Funding for Shares and Indices

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Funding for Shares and Indices

Prologue

This educational article will be focused on funding for shares and indices within the CFD and Spread Betting sector. CFD and Spread Betting are both leveraged products and therefore funding will be required for non-future contracts. FX funding also known as TOM-NEXT will be covered in a separate article by Financial Trading Explained.

Intro

When trading with leverage you are basically trading with loaned funds and as loans work you will have to pay interest on them. This is totally fine but you should always be able to calculate how high this interest is and therefore influence your trading decision. Think of interest payments as a cost of doing business, this cost should also be deducted from the overall profit you have made on a trade, to reflect the true profit rather than revenue.

Daily vs Forwards

I have written another article on this “Dailies vs Forwards – which are best?” which is interlinked with this topic of funding. In a nutshell dailies or open-ended contracts pay interest. Dated contracts, futures and products which expire, have funding included in the spread.

How Brokers Calculate Interest

Your broker will usually charge you interest on your positions at a daily rate. Please check your broker’s website to see which formula or figures they use. Secondly, it also depends how large your position is. The formula for interest payments will look something like this:

Daily funding = ((annual funding rate x consideration*) / 360 or 365)

Brokers will normally use:

  • LIBOR / The London Interbank Offered Rate for GBP trades
  • EURIBOR / The Euro Interbank Offered Ratefor EUR trades
  • + 2.5%

*Consideration, notional value or the value of trade all mean the amount of money you are investing in the market or simply the amount of money needed without leverage.

Share funding example

We will use a random example to illustrate funding a shares position.

  • Buying 10,000 shares of Barclays Bank , Barc.l
  • Barclays currently at £2.24
  • 1 month LIBOR = 0.25%
  • Broker interest = 2.5%

 

  • Consideration (CFD) = 10,000 shares x £2.24 = £22,400

Consideration (SB) = £100per point x 224 = £22,400

  • £22,400 x (0.25% + 2.5%) = £616 annual interest
  • 616 / 365 = £1.69 daily interest payment

Even though funding costs are currently very low, at around 2.75%, it is still good to understand how these are calculated and they should not be ignored, especially for long-term trades.

Index funding example

Funding an index position is very similar to funding a share position. When you want to calculate funding, first of all consider what currency your trade is in. If you Spread Bet in GBP on the German DAX30, would you use LIBOR or EURIBOR? The answer is LIBOR because essentially your loan is in GBP.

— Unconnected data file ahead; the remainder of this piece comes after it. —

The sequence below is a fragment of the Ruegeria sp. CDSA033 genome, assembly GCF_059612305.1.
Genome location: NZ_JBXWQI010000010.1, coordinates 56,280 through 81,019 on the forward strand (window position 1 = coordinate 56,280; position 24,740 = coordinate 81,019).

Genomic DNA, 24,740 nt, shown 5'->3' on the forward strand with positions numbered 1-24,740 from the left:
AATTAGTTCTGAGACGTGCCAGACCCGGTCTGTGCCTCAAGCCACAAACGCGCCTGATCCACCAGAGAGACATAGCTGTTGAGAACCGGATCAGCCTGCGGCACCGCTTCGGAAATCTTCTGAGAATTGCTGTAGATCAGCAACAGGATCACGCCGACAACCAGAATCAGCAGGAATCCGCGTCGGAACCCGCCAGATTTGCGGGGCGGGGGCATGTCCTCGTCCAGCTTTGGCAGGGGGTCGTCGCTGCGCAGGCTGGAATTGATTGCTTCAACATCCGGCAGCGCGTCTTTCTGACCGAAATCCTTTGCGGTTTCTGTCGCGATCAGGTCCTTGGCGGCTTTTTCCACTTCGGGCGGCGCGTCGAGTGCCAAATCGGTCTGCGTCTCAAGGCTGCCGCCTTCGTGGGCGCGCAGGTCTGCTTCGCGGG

• DAX is currently at 11,200
  • I am Spread Betting £5 per point
  • Consideration is 11,200 x 5 = £56,000
  • £56k x (2.5% + 0.25%) = £1540
  • 1560 / 360 = £4.28 per funding per day

In this example I would like to focus on the amount paid per day. £4.28 might sound like a lot of money as a daily funding charge, but is it really, in relation to the trade? First of all remember that the trade is worth £56,000 and you only pay 2.75% interest, a level that you probably would not receive from your bank. Secondly one point of movement on the DAX, will cover your interest payment.

Funding on short positions

Funding on a short position will cost you, in a low interest environment, but can also generate funds in a high interest environment. If you are unsure about the topic of going short please read the following article “Going Short!”

When going short, you would use the exact same calculation for your consideration as we used in the examples above. The part of the formula I would like to focus on is LIBOR + the broker cost. When going short it will not be plus, but minus 2.5%.

  • LIBOR – broker cost
  • 25% -2.5% = -2.25 because this number is negative you will still be paying the broker but in comparison to the long position (2.75%) it will be less funding.

 

  • Assuming LIBOR = 3% (when the Bank of England raises interest rates).
  • 3% – 2.5% = 0.5% (now the number is positive on a short position).
  • DAX consideration £56,000
  • 56k x 0.5% = 280
  • 280 /360 = £0.78 (the amount of money I would receive every day by just keeping the position open on the short DAX position).

Conclusion

Knowing how much you are paying for funding is just one more variable that you should keep an eye on when trading. Please use future or forward contracts when possible for long term trading as they are more cost effective.

Financial Trading Explained also wants to point out that consideration of trades, interest rates and broker rates can change on a daily basis and therefore, funding can only be estimated. In saying that, numbers normally only change a minimal amount and a ball park figure should be accurate enough to consider, if the position should be held for a longer period of time. £1.15 or £1.17 will probably not influence your decision, but £10 per day might do, as a daily cost. Know your funding cost per trade.

 

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